A Visionary View of Writing

Often quoted on art, visionary British poet and painter, William Blake, had very definite views on what makes art great. “The great and golden rule of art is this: that the more distinct, sharp and wiry the bounding line, the more perfect the work of art: and the less keen and sharp, the greater is the evidence of weak imagination, plagiarism and bungling.”

William Blake by Thomas Phillips

William Blake’s insightful thoughts on writing and creativity have long inspired famous creators. (Image: public domain.)

This is sound advice every writer should absorb. Blake means you must avoid the general and go for the particular, the specific, the unique, the distinctive. These days we might use the word “generic” to describe what he stands so vehemently against.

Blake elaborated this notion with another often quoted line, “Singular and particular detail is the foundation of the sublime.”

As a writer, you must look for imaginative details you can apply to your characters, your setting, even aspects of your story line or plot. You want particulars that will make what you are writing about unique. Your goal is to raise your work above the crowd, make it stand out. In writing, visibility is everything. Do not rehash or recycle too much that is already familiar to your prospective readers. If your work looks like the same old same old, those readers will lose interest in a hurry.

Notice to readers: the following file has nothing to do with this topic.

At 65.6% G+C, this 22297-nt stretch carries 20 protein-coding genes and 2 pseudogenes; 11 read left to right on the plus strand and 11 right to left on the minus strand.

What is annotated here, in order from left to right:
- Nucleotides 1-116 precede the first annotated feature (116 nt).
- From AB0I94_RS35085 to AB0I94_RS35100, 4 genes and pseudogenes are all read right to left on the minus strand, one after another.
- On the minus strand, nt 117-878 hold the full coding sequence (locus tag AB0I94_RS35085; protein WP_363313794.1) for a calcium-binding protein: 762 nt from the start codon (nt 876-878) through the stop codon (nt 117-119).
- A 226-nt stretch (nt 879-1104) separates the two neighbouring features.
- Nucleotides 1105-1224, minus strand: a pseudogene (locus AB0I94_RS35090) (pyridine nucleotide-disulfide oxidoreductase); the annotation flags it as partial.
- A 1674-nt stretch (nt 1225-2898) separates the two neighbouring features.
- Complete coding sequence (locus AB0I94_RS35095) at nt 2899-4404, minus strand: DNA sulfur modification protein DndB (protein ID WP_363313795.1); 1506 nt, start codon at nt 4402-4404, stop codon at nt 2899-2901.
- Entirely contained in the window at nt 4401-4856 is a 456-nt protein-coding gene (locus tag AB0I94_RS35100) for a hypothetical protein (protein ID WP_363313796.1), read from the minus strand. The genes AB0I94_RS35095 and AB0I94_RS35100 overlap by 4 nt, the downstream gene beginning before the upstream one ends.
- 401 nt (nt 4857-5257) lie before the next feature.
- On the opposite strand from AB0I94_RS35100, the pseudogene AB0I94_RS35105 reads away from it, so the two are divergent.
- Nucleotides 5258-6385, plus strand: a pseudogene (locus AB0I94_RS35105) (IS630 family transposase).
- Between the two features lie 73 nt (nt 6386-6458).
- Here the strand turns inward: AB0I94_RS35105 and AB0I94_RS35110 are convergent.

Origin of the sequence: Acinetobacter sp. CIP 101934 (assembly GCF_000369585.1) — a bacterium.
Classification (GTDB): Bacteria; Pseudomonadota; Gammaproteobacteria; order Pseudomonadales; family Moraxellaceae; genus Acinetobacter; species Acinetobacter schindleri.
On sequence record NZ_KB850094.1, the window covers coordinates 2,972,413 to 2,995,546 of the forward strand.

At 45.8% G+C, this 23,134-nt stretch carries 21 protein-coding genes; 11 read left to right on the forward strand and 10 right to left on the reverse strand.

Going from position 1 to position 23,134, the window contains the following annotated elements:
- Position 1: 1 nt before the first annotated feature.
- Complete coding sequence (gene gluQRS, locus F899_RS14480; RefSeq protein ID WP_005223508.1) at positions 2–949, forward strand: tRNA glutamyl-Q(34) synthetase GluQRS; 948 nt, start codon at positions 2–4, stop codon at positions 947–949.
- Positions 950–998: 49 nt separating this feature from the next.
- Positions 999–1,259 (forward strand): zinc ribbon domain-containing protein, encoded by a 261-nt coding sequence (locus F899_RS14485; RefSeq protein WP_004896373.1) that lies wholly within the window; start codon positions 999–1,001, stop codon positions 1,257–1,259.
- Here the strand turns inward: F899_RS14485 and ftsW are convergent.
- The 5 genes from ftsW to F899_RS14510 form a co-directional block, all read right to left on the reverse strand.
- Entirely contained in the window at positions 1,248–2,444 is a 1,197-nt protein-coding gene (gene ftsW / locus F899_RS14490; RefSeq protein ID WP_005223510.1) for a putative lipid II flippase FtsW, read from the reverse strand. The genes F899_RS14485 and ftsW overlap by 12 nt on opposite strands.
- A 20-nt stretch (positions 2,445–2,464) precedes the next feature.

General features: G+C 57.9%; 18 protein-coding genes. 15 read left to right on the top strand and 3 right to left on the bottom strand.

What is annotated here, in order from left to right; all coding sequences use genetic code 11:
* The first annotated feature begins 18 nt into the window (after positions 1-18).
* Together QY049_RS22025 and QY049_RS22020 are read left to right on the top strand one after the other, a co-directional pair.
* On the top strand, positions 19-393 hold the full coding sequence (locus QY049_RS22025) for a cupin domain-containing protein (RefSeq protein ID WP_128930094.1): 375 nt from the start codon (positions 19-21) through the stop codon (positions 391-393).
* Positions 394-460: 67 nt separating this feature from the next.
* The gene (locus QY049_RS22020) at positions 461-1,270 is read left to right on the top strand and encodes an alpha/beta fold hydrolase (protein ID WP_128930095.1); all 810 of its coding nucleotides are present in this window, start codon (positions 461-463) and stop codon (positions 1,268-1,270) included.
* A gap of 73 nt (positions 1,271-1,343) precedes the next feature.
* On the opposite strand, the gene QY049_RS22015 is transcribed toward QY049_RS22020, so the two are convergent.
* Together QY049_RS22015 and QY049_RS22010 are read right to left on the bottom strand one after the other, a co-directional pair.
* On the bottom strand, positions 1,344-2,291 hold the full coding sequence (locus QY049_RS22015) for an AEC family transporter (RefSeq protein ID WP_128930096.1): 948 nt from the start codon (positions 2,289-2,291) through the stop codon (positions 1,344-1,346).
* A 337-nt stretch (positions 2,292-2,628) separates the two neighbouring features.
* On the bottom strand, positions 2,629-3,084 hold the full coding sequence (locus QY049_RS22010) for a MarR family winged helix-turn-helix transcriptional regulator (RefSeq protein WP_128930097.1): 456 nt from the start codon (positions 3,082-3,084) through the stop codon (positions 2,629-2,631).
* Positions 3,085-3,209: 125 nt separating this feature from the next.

Blake also had something to say about form. In writing, form can refer to the kind of writing you do: poetry, essays, novels, short stories, that sort of thing. However, Blake is speaking of the overall shape and size of a work when he writes, “Minuteness is their whole beauty.” Blake preferred dainty and exquisite to ungainly and coarse (or just plain ordinary).

Here is a reminder to consider the scope and size of what you are doing. Does that fantasy novel really have to be 1000 pages long? Would it read more powerfully if you trimmed away some fat? To make an admittedly crude analogy, a gazelle is more elegant than a hippopotamus. (Somehow, I do not think Blake would like this!) Traditional publishers like large works. Printed books are expensive and big books look more like good value for money spent. If you are considering self-publishing, remember that the indie market is quite different. Prices are lower and there is a much wider acceptance of shorter fiction.

Blake was a man with many strong views and these extended to method. “Improvement makes straight, straight roads, but the crooked roads without improvement are roads of genius.” For writers, this is a warning not to overwrite. That is, do not rewrite to the point where your work seems mechanical, a mere exercise in, or demonstration of, technique. There is such a thing as over polishing your prose. Moreover, avoid reorganizing your work too often. If the structure of your novel or story is noticeable, then the structure is excessive. Remember: you are writing fiction, not a well-organized textbook.

Inexperienced writers are more likely to err in the direction of insufficient rewriting and reorganizing. However, as you develop your talents, it is wise to keep in mind that you can go too far the other way.

Author: Thomas Cotterill

I am a manic-depressive made philosophical by my long struggle with the disruptive mood disorder, during which I spent sixteen years living as a forest hermit. I write philosophical essays, fantasy, and science fiction. My attempt to integrate creativity, psychology, philosophy, and spirituality imbues everything I write. You will find hundreds of related essays and articles on my blog. I live quietly in British Columbia's scenic Fraser Valley, a beautiful place in which to wax philosophical.

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